© Copyright 2014 Felina Silver Robinson
Utilities hope to keep birds from nesting on poles
Utility officials are on the lookout for returning ospreys that nest in the cross arms of utility poles on Cape Cod.
Ospreys, also called sea hawks, return each spring from their southern winter homes. NStar says it’s watching for potential problems.
The Cape Cod Times reports that local residents with a passion for the birds are watching the utility.
Kevin McCune, NStar’s supervisor for licensing and permitting, says birds can sometimes be killed by electricity or fire.
NStar works with the state Division of Fisheries and Wildlife on its osprey program.
Possible solutions include removing a nest and hoping the birds choose a more natural roost and installing a device to prevent them from nesting.
Another solution is to put up a nearby platform to encourage the birds to move.
Bears spotted at bird feeders across New Hampshire
The New Hampshire Fish and Game Department says it’s time to put the bird feeders away to avoid bears hunting for food.
Some homeowners have already reported seeing bears at bird feeders in different areas of the state.
The department recommends taking down bird feeders from April 1 to Dec. 1.
The department says it received 527 complaints about bears last year, below the long-term average of 695. But there were more than 1,000 complaints in 2012, and nearly 10 percent involved bird feeders. Another 40 percent of the complaints were the direct result of bears raiding unsecured garbage at homes and businesses.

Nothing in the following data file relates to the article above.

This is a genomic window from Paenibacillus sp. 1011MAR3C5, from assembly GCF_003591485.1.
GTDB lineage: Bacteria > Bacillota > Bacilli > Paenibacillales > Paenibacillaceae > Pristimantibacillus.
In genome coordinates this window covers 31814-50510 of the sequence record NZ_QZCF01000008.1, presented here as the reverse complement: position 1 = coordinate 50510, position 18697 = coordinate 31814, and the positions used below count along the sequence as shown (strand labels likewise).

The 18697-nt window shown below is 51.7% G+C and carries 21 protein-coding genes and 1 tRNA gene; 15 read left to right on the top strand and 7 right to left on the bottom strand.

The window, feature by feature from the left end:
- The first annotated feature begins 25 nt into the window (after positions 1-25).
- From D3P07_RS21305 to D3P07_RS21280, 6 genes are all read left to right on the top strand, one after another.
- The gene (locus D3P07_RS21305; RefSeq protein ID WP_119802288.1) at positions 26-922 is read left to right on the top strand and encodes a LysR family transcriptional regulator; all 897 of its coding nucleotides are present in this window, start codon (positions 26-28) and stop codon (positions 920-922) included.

“Bears went to den in good shape due to generally abundant foods,” such as beechnuts, apples, mountain ash berries, and choke cherries, said Andrew Timmins, bear biologist. “However, it has been a long denning season and bears have depleted considerable body fat.
“When bears emerge, they will be hungry and food will be limited until spring green-up occurs,” Timmons said. “We are hoping homeowners will be vigilant and remove/secure attractants so as not to entice bears and create nuisance behavior.”
Birds drawn to frozen lake’s Vermont-New York ferry channels
CHARLOTTE, Vt. — Water birds that normally spread out across Lake Champlain are seeking refuge in the channels left by two ferry routes that carry passengers between Vermont and New York during this bitterly cold winter.
Bird watchers have been drawn to the Essex, N.Y., landing of the ferry from Charlotte in hopes of catching a glimpse of some rare birds that are usually scattered across the length of the 120-mile lake. During a winter of below-zero temperatures, the birds have been forced to forage the open water of the channels for food.
Birders hope to spot species like the single tufted duck, which is ubiquitous in Europe and Asia but exceedingly rare in the eastern U.S. It’s spending the winter in the lake along with mallards, black ducks and common goldeneyes.